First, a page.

Scripps Protesters Lash Out Against Sodexo at Presentation
On Feb. 4 at noon, French multinational catering management company Sodexo gave a presentation at Scripps College in a bid to renew its contract with Scripps to manage the college’s sole dining hall, Malott Commons. The presentation, which took place at Scripps’s Balch Auditorium, was met with a room full of protesting students.
The auditorium was almost completely full, with nearly every student in attendance bearing a sign reading “DROP SODEXO.”
The protest was organized by the Drop Sodexo movement, which has campaigned for years to pressure the Scripps College administration to end its contract with Sodexo and change to another catering service provider over Sodexo’s involvement in for-profit prisons. The movement has been present at the Claremont colleges since 2017. As previously reported by the Independent, Drop Sodexo called for students to “DEMAND that Scripps does not renew the contract.” Outside Balch auditorium, many students were seen eating at Malott, despite Drop Sodexo’s previous attempts to boycott the dining hall.
Sodexo’s contract with Scripps ends this year and Scripps will choose a catering services provider in March. Scripps sent out 10 invitations, resulting in five proposals from catering service providers and will choose three finalists. Scripps is looking at six criteria:
20% company culture model: business plan, social justice initiatives, etc.
20% nutrition philosophy: sourcing foods, menus, and options for those with allergies, etc.
20% leadership: corporate direction and how they can scale to serve Scripps
15% communications strategy: customer service and responsiveness to feedback
15% financial: capital investment and financial model
During the presentation—which was followed by a question and answer session—various members of the Sodexo executive and management team pitched the perks of their company, with a heavy emphasis on “community,” “diversity,” and “inclusivity” of Sodexo’s catering solutions at Malott. One proposal included a “community kitchen” on the second floor of Malott.
The first presenter from Sodexo, a vice president, tried to address the concerns about Sodexo’s involvement in private prisons, emphasizing rehabilitation.
Sodexo representatives, including the general manager of Malott, also pitched Sodexo’s expertise in merging food with “community”; his presentation was followed by applause from Malott dining hall workers, but almost none from students.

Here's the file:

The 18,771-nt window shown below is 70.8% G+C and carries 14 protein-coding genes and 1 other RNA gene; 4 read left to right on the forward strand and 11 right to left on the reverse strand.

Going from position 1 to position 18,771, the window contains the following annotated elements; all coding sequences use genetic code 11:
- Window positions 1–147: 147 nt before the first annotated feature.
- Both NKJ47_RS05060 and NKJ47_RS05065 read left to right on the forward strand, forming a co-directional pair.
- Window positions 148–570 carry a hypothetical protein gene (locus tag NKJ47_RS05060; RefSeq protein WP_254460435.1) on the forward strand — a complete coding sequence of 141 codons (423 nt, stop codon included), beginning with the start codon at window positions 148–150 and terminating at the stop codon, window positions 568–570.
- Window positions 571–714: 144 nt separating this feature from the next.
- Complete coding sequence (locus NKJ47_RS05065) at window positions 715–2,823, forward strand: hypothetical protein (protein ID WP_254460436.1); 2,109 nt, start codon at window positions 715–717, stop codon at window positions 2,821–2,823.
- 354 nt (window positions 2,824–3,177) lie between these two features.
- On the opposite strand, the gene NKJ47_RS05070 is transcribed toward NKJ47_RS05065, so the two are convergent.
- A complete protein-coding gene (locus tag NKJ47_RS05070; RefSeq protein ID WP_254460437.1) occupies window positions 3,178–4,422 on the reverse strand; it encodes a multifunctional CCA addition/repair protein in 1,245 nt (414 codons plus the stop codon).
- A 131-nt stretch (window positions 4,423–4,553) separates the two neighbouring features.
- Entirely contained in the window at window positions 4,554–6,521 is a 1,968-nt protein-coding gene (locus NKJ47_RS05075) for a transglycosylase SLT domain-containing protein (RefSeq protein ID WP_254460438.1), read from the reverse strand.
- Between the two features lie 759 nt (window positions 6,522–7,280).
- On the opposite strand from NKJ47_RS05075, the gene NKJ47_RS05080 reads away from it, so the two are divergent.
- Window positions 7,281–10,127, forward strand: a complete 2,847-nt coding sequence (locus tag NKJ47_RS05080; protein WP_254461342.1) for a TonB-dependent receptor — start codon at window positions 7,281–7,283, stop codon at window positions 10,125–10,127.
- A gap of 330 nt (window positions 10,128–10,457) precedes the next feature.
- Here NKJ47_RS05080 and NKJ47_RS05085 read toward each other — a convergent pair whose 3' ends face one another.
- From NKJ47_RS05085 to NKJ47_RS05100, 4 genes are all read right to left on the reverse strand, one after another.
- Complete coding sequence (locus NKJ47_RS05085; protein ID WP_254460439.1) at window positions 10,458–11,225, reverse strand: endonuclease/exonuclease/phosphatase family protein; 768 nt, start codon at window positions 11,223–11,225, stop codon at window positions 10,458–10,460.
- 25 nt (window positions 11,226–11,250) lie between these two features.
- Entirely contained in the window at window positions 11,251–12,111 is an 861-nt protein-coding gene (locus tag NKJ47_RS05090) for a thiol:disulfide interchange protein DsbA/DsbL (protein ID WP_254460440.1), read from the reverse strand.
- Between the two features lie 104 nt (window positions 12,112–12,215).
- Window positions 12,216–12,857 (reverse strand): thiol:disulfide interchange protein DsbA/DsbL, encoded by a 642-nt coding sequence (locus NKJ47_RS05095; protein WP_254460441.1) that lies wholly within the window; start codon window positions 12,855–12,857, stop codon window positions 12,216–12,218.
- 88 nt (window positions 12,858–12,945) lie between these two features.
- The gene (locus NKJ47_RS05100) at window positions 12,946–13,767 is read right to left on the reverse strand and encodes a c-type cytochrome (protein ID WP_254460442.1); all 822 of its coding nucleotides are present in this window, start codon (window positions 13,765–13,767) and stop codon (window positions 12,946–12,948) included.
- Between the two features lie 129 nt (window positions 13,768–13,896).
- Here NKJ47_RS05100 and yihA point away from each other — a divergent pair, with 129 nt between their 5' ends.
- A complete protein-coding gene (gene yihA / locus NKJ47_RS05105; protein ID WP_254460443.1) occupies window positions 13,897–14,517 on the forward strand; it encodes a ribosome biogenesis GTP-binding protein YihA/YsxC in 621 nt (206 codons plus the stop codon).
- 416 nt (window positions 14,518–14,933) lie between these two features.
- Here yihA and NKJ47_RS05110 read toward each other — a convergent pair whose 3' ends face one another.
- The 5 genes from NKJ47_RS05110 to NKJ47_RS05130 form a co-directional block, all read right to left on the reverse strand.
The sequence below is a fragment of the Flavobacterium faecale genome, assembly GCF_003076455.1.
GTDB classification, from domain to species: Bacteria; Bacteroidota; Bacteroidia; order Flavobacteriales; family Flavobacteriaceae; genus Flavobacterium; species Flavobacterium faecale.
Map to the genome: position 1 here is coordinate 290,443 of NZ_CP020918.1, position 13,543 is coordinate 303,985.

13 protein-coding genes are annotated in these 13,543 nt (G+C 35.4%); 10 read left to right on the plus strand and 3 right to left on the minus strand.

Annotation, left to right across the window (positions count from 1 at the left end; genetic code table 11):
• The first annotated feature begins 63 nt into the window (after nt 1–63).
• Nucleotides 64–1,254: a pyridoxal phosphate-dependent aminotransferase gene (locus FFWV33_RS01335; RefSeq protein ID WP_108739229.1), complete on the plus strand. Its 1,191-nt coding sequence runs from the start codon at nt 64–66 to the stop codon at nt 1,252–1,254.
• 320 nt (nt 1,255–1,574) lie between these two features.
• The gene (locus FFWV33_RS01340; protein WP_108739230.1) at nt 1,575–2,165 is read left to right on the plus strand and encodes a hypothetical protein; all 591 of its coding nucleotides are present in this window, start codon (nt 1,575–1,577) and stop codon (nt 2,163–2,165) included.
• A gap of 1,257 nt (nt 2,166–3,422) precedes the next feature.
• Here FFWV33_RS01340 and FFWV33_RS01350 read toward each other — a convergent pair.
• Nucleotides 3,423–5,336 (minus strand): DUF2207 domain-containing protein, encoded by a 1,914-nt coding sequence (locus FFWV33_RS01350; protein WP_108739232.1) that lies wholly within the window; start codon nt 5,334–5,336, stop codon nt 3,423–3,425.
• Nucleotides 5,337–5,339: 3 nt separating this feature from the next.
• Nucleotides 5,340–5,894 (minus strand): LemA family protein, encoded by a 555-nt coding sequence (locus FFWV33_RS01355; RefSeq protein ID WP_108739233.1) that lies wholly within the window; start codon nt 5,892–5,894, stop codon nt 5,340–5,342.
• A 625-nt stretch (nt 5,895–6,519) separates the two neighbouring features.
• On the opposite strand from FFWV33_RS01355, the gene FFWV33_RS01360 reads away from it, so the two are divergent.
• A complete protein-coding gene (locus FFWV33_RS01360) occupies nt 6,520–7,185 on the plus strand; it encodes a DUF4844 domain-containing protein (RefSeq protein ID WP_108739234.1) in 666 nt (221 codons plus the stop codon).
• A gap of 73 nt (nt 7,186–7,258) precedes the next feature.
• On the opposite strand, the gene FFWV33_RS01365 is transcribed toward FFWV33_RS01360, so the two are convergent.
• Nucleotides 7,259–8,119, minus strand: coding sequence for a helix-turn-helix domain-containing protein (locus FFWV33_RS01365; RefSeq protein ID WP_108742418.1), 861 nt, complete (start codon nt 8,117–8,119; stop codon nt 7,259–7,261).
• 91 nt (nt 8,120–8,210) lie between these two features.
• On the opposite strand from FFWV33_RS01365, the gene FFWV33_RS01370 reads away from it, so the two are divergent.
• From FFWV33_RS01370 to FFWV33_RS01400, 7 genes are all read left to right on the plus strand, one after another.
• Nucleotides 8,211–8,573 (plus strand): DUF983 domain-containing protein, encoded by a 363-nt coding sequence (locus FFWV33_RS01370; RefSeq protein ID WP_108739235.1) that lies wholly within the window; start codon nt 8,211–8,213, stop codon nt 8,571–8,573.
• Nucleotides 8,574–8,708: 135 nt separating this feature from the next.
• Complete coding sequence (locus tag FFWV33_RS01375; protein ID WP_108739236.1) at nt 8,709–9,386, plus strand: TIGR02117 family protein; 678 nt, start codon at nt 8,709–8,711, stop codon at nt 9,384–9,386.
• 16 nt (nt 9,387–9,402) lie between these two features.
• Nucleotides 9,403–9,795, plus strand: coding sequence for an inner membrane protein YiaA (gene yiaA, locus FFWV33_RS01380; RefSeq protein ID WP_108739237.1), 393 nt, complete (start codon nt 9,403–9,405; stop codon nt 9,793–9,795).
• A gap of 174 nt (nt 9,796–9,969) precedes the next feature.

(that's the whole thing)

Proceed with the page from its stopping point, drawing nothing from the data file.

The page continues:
During the question and answer session, students questioned Sodexo’s treatment of prisoners and the United States military. Sodexo repeated its emphasis on rehabilitation. During one answer, the student interrupted, saying “it doesn’t take away from the fact Sodexo runs prisons.”
One student questioned Sodexo’s partnership with the “US military, [which is] infamous for its human rights violations and carbon footprint.” Sodexo serves the United States Marines Corps. “We are proud to serve these people who are willing to sacrifice their lives for the United States,” replied the Sodexo representative.
Another student questioned Sodexo’s practice of keeping mothers and their children together in its prison facilities. A Sodexo representative told the students that they were “stringing together” incidents.The student responded by stating “I was asking about people who don’t get to leave your prisons, but that’s okay.”
Students also questioned Sodexo’s anti-union practices, which a Sodexo representative denied. Other topics include Sodexo’s supposed systemic mistreatment of transgender inmates, which Sodexo also denied.
One of the final questions went to a dining hall worker, who said that “Sodexo treats me well…but I don’t know anything about prisons or anything” and praised Sodexo’s treatment of his fellow dining hall workers, adding that they hoped “students would appreciate our hard work…we break our backs and go back late.”
Another dining hall worker said she worked for Scripps for 23 and Sodexo for 18 years, stating that it is a “pleasure to work for this company…we are the best dining hall according to students [at the Claremont Colleges].”
This story is developing and will be updated.